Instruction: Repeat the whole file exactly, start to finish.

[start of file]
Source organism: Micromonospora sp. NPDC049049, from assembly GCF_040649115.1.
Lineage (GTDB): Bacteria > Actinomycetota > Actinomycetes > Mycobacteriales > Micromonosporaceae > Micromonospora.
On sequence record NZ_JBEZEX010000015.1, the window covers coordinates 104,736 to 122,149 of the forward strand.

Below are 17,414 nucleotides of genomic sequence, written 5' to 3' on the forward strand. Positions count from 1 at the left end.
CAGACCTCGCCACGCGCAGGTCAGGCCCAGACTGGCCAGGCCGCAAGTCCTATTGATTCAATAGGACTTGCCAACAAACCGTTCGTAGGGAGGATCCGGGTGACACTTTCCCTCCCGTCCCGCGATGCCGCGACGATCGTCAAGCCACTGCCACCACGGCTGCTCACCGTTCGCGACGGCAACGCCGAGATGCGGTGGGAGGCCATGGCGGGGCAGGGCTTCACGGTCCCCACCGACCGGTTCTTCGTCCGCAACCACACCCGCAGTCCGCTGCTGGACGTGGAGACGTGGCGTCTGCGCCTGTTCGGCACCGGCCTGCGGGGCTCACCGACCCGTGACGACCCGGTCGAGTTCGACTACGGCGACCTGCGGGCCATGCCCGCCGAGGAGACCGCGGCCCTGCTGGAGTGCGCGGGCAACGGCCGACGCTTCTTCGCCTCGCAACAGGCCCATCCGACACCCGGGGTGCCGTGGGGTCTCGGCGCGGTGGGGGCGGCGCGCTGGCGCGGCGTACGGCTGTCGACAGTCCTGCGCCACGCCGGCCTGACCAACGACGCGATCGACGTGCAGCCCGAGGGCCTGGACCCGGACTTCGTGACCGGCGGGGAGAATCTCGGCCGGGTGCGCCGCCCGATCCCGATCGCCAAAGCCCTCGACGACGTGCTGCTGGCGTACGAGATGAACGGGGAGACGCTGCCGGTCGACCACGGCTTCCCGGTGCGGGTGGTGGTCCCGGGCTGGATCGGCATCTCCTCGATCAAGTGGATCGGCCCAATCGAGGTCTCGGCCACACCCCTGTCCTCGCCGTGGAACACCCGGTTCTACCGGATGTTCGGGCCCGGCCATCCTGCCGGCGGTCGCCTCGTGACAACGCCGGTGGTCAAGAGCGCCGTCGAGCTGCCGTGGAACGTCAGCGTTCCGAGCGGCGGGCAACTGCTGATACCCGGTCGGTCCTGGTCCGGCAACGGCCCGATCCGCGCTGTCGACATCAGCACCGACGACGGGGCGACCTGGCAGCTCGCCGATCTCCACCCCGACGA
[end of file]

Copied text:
Source organism: Micromonospora sp. NPDC049049, from assembly GCF_040649115.1.
Lineage (GTDB): Bacteria > Actinomycetota > Actinomycetes > Mycobacteriales > Micromonosporaceae > Micromonospora.
On sequence record NZ_JBEZEX010000015.1, the window covers coordinates 104,736 to 122,149 of the forward strand.

Below are 17,414 nucleotides of genomic sequence, written 5' to 3' on the forward strand. Positions count from 1 at the left end.
CAGACCTCGCCACGCGCAGGTCAGGCCCAGACTGGCCAGGCCGCAAGTCCTATTGATTCAATAGGACTTGCCAACAAACCGTTCGTAGGGAGGATCCGGGTGACACTTTCCCTCCCGTCCCGCGATGCCGCGACGATCGTCAAGCCACTGCCACCACGGCTGCTCACCGTTCGCGACGGCAACGCCGAGATGCGGTGGGAGGCCATGGCGGGGCAGGGCTTCACGGTCCCCACCGACCGGTTCTTCGTCCGCAACCACACCCGCAGTCCGCTGCTGGACGTGGAGACGTGGCGTCTGCGCCTGTTCGGCACCGGCCTGCGGGGCTCACCGACCCGTGACGACCCGGTCGAGTTCGACTACGGCGACCTGCGGGCCATGCCCGCCGAGGAGACCGCGGCCCTGCTGGAGTGCGCGGGCAACGGCCGACGCTTCTTCGCCTCGCAACAGGCCCATCCGACACCCGGGGTGCCGTGGGGTCTCGGCGCGGTGGGGGCGGCGCGCTGGCGCGGCGTACGGCTGTCGACAGTCCTGCGCCACGCCGGCCTGACCAACGACGCGATCGACGTGCAGCCCGAGGGCCTGGACCCGGACTTCGTGACCGGCGGGGAGAATCTCGGCCGGGTGCGCCGCCCGATCCCGATCGCCAAAGCCCTCGACGACGTGCTGCTGGCGTACGAGATGAACGGGGAGACGCTGCCGGTCGACCACGGCTTCCCGGTGCGGGTGGTGGTCCCGGGCTGGATCGGCATCTCCTCGATCAAGTGGATCGGCCCAATCGAGGTCTCGGCCACACCCCTGTCCTCGCCGTGGAACACCCGGTTCTACCGGATGTTCGGGCCCGGCCATCCTGCCGGCGGTCGCCTCGTGACAACGCCGGTGGTCAAGAGCGCCGTCGAGCTGCCGTGGAACGTCAGCGTTCCGAGCGGCGGGCAACTGCTGATACCCGGTCGGTCCTGGTCCGGCAACGGCCCGATCCGCGCTGTCGACATCAGCACCGACGACGGGGCGACCTGGCAGCTCGCCGATCTCCACCCCGACGA